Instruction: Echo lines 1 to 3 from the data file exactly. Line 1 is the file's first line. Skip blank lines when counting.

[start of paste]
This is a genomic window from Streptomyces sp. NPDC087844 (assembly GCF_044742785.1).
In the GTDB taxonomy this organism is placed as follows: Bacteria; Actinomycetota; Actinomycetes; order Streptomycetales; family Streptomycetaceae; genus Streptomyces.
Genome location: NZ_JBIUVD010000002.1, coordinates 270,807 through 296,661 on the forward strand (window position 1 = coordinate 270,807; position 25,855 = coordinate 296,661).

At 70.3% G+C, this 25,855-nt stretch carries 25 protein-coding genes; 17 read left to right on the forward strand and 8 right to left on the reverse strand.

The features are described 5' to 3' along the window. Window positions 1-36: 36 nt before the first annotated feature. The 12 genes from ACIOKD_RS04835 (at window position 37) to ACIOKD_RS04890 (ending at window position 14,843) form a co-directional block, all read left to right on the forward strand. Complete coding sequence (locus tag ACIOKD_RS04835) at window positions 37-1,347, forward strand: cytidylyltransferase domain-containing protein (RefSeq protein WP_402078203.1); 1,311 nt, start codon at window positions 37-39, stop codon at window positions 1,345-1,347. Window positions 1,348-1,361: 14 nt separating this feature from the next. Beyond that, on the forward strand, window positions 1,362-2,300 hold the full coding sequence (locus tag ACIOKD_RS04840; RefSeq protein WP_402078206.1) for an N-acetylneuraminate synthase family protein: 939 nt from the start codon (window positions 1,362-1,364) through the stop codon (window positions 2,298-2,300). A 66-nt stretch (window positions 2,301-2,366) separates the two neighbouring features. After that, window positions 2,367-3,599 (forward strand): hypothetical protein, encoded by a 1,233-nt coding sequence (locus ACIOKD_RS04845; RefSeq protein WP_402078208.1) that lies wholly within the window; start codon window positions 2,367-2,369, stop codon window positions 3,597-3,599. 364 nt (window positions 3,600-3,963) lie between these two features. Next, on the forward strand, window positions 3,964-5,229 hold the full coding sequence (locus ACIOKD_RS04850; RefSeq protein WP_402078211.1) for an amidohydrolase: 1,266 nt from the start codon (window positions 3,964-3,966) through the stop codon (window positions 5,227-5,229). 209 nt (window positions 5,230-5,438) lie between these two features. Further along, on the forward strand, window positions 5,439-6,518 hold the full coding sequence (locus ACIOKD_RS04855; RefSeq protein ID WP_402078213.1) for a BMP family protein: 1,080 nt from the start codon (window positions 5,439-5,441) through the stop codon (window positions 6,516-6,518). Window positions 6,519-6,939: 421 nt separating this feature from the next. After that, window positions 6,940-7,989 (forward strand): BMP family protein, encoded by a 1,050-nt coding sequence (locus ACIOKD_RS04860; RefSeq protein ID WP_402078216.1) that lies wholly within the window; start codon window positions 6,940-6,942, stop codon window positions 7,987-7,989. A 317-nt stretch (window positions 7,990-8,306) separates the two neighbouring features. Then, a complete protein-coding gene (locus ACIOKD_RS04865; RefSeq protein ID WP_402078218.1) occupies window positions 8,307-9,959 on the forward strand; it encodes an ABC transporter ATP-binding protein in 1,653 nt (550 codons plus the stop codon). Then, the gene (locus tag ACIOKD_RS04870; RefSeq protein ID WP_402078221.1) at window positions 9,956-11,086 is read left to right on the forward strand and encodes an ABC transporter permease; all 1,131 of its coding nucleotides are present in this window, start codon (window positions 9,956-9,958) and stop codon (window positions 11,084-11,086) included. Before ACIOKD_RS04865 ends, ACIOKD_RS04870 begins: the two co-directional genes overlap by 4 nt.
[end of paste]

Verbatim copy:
This is a genomic window from Streptomyces sp. NPDC087844 (assembly GCF_044742785.1).
In the GTDB taxonomy this organism is placed as follows: Bacteria; Actinomycetota; Actinomycetes; order Streptomycetales; family Streptomycetaceae; genus Streptomyces.
Genome location: NZ_JBIUVD010000002.1, coordinates 270,807 through 296,661 on the forward strand (window position 1 = coordinate 270,807; position 25,855 = coordinate 296,661).